Posting on social media is all just harmless fun, right? Not necessarily true...

It should come with a warning...Think before you post

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People seem to be gutsier with what they say online. Internet trolls take it to the extreme. But have you ever posted a snarky comment or embarrassing photo of a friend somewhere on the internet? it may be something to think twice about according to NEWS 4 (WIVB-TV).

Your seemingly innocent post could land you in legal hot water and cost you some serious cash.

Twitter or Facebook, may have shown an unflattering photo or post about a stranger.  Hundreds of people like share and comment. If this were to happen to you? Do you have any legal recourse against anyone?

Law Professor and social media expert Mark Bartholomew says it is possible.

“There are certain avenues that allow you to sue someone for posting images or saying certain things on social media,” he said. “If you took someone's picture without their permission, and posted it on Twitter, or Instagram or Facebook, you’re violating their publicity rights, their rights to their own image,” Bartholomew said.

And a lot of times this happens without your knowledge.

“Oftentimes what you’re doing is a violation of the law, it’s just that people aren’t aware of this because the technology is so new,” he said.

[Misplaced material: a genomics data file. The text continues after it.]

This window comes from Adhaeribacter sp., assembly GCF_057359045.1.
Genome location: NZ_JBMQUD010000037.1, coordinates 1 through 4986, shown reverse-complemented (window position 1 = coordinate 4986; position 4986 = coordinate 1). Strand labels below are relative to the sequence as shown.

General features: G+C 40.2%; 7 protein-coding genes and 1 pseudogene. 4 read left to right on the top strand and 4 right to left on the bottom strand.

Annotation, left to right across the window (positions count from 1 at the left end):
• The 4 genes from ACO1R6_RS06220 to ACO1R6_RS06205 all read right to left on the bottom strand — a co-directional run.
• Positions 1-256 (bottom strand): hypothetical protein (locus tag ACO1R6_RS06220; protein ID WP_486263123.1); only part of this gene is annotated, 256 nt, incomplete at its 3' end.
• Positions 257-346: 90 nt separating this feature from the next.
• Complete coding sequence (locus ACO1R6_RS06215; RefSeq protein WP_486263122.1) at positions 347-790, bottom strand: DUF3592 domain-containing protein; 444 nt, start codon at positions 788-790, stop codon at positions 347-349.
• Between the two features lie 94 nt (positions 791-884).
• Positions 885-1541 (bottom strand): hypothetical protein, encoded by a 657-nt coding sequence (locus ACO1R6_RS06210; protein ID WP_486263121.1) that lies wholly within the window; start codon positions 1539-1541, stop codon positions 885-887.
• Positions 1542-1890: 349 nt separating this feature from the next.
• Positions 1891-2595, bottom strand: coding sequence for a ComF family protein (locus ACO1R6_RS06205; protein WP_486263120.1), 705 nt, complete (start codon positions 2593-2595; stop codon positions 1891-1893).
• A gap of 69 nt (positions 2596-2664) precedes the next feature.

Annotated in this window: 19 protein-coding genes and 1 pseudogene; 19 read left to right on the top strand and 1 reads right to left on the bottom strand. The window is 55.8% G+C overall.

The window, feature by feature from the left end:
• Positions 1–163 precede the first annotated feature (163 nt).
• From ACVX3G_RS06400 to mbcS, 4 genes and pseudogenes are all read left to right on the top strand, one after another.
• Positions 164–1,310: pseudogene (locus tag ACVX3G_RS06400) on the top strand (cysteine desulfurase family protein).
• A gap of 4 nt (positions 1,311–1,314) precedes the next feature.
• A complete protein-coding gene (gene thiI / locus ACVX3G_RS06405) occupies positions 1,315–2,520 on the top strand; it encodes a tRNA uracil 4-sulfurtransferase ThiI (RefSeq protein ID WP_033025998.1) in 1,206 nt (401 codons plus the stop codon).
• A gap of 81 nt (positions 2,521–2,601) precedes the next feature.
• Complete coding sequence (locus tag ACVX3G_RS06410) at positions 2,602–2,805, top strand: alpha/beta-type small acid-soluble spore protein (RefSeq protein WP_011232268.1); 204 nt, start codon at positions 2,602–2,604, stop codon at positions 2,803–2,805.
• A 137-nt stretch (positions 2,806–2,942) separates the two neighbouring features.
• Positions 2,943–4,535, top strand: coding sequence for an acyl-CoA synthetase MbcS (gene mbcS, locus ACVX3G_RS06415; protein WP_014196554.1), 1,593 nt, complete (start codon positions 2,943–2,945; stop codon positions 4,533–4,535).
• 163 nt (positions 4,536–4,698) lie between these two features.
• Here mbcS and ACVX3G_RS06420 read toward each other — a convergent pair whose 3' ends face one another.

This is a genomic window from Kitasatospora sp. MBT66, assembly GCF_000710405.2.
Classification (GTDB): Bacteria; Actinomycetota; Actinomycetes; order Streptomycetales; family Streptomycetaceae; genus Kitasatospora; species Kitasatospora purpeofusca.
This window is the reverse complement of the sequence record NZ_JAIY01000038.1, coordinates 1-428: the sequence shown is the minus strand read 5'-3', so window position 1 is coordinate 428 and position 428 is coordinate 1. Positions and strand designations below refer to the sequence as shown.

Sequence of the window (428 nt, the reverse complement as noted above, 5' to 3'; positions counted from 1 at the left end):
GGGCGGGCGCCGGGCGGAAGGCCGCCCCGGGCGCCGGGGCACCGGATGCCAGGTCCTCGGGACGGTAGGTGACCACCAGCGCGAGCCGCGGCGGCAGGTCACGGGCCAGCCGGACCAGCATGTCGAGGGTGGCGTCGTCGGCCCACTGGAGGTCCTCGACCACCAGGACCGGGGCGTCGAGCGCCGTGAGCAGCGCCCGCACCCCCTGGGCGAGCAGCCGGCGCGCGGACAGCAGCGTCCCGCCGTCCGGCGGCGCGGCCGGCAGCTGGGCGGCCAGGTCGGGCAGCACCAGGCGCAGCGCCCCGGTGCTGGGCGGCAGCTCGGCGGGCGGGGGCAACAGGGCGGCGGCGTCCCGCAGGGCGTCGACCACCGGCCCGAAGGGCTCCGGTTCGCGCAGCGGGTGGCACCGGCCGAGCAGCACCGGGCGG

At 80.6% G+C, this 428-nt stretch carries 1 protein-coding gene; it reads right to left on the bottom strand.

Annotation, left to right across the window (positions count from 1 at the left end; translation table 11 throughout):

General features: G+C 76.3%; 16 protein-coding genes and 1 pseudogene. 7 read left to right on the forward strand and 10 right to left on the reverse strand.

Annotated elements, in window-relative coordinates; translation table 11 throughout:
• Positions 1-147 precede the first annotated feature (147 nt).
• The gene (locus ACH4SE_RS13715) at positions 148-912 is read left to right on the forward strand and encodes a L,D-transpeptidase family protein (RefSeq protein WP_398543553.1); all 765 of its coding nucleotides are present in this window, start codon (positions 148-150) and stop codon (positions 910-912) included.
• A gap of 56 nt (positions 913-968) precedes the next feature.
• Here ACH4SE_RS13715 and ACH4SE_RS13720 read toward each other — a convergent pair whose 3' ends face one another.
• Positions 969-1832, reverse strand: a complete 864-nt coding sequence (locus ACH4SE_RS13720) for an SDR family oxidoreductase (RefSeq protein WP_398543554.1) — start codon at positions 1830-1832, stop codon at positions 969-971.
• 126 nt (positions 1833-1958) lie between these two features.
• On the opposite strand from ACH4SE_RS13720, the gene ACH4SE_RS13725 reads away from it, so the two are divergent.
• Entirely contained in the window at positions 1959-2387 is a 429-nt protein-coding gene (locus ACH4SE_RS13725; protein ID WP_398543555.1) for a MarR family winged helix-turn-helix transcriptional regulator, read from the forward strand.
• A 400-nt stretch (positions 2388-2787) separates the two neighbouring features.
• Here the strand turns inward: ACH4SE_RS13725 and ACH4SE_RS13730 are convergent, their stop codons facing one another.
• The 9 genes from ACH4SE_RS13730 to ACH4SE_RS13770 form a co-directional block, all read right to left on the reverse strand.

These cases are rare. But, Bartholomew says, that’s changing.

“We see a situation where the courts are thinking, yeah maybe this is a law that just doesn’t apply to celebrities, it applies to regular people too and once we get a little momentum in that direction I could see more of these lawsuits,” he said.

Social media and online content litigation are some of the fastest-growing legal specialties in the U.S.

Bartholomew said, “You have a right to your own image. People can’t take that without your permission.”

The key to litigation on social media is defamation. Meaning that the post is harmful to your reputation in a tangible way.

“Defamation refers to a situation where you say something that is usually untrue and maligns someone's character in a way that harms them. Just posting that picture of someone that is unflattering, that’s not defamation.”

If you’ve fallen victim to this social media “crime” know there are options.

But experts say you should know who is posting about you.

Bartholomew said, “If  you can’t find the anonymous poster, you’re kind of out of luck.”

If you’re posting something online, be careful of what kind of attention it might bring.

Bartholomew said, “you might attract the kind of post and response that could be upsetting, harmful, or even defamatory.”

You can hire a service to manage your social media life for you. Companies like “Reputation Defender”. But it will cost you. The service charges from hundreds of dollars to tens of thousands of dollars.

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